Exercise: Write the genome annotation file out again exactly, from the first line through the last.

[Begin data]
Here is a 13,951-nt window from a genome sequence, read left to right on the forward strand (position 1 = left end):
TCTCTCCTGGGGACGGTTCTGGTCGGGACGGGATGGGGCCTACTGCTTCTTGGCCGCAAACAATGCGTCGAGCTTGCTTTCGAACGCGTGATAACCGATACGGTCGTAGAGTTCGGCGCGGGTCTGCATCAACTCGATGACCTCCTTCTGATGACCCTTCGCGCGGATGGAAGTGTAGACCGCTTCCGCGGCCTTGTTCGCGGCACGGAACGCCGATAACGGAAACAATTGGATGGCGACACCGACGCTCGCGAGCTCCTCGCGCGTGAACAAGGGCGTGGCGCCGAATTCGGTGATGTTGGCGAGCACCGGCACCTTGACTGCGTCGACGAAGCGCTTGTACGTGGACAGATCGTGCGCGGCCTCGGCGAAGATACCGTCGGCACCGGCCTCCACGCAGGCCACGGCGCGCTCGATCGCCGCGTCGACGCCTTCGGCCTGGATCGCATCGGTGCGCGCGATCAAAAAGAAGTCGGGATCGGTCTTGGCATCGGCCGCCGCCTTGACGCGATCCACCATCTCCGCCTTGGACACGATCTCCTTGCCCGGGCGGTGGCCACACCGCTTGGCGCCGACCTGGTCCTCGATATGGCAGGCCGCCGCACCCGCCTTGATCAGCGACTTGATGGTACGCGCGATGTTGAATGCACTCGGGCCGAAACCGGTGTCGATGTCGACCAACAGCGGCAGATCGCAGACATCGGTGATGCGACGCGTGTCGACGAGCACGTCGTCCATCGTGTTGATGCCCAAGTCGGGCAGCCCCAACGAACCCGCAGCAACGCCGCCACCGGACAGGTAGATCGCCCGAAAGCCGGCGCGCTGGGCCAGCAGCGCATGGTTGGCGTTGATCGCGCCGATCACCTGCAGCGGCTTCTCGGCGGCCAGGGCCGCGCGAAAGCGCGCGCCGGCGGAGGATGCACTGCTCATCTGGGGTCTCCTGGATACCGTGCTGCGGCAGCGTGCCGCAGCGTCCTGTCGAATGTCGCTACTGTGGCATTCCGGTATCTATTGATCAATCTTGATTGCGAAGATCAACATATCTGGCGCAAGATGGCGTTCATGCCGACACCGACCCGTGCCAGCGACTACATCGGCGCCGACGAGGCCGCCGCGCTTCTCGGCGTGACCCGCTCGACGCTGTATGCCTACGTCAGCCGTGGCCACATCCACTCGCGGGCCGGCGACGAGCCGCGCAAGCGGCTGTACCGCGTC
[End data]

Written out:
Here is a 13,951-nt window from a genome sequence, read left to right on the forward strand (position 1 = left end):
TCTCTCCTGGGGACGGTTCTGGTCGGGACGGGATGGGGCCTACTGCTTCTTGGCCGCAAACAATGCGTCGAGCTTGCTTTCGAACGCGTGATAACCGATACGGTCGTAGAGTTCGGCGCGGGTCTGCATCAACTCGATGACCTCCTTCTGATGACCCTTCGCGCGGATGGAAGTGTAGACCGCTTCCGCGGCCTTGTTCGCGGCACGGAACGCCGATAACGGAAACAATTGGATGGCGACACCGACGCTCGCGAGCTCCTCGCGCGTGAACAAGGGCGTGGCGCCGAATTCGGTGATGTTGGCGAGCACCGGCACCTTGACTGCGTCGACGAAGCGCTTGTACGTGGACAGATCGTGCGCGGCCTCGGCGAAGATACCGTCGGCACCGGCCTCCACGCAGGCCACGGCGCGCTCGATCGCCGCGTCGACGCCTTCGGCCTGGATCGCATCGGTGCGCGCGATCAAAAAGAAGTCGGGATCGGTCTTGGCATCGGCCGCCGCCTTGACGCGATCCACCATCTCCGCCTTGGACACGATCTCCTTGCCCGGGCGGTGGCCACACCGCTTGGCGCCGACCTGGTCCTCGATATGGCAGGCCGCCGCACCCGCCTTGATCAGCGACTTGATGGTACGCGCGATGTTGAATGCACTCGGGCCGAAACCGGTGTCGATGTCGACCAACAGCGGCAGATCGCAGACATCGGTGATGCGACGCGTGTCGACGAGCACGTCGTCCATCGTGTTGATGCCCAAGTCGGGCAGCCCCAACGAACCCGCAGCAACGCCGCCACCGGACAGGTAGATCGCCCGAAAGCCGGCGCGCTGGGCCAGCAGCGCATGGTTGGCGTTGATCGCGCCGATCACCTGCAGCGGCTTCTCGGCGGCCAGGGCCGCGCGAAAGCGCGCGCCGGCGGAGGATGCACTGCTCATCTGGGGTCTCCTGGATACCGTGCTGCGGCAGCGTGCCGCAGCGTCCTGTCGAATGTCGCTACTGTGGCATTCCGGTATCTATTGATCAATCTTGATTGCGAAGATCAACATATCTGGCGCAAGATGGCGTTCATGCCGACACCGACCCGTGCCAGCGACTACATCGGCGCCGACGAGGCCGCCGCGCTTCTCGGCGTGACCCGCTCGACGCTGTATGCCTACGTCAGCCGTGGCCACATCCACTCGCGGGCCGGCGACGAGCCGCGCAAGCGGCTGTACCGCGTC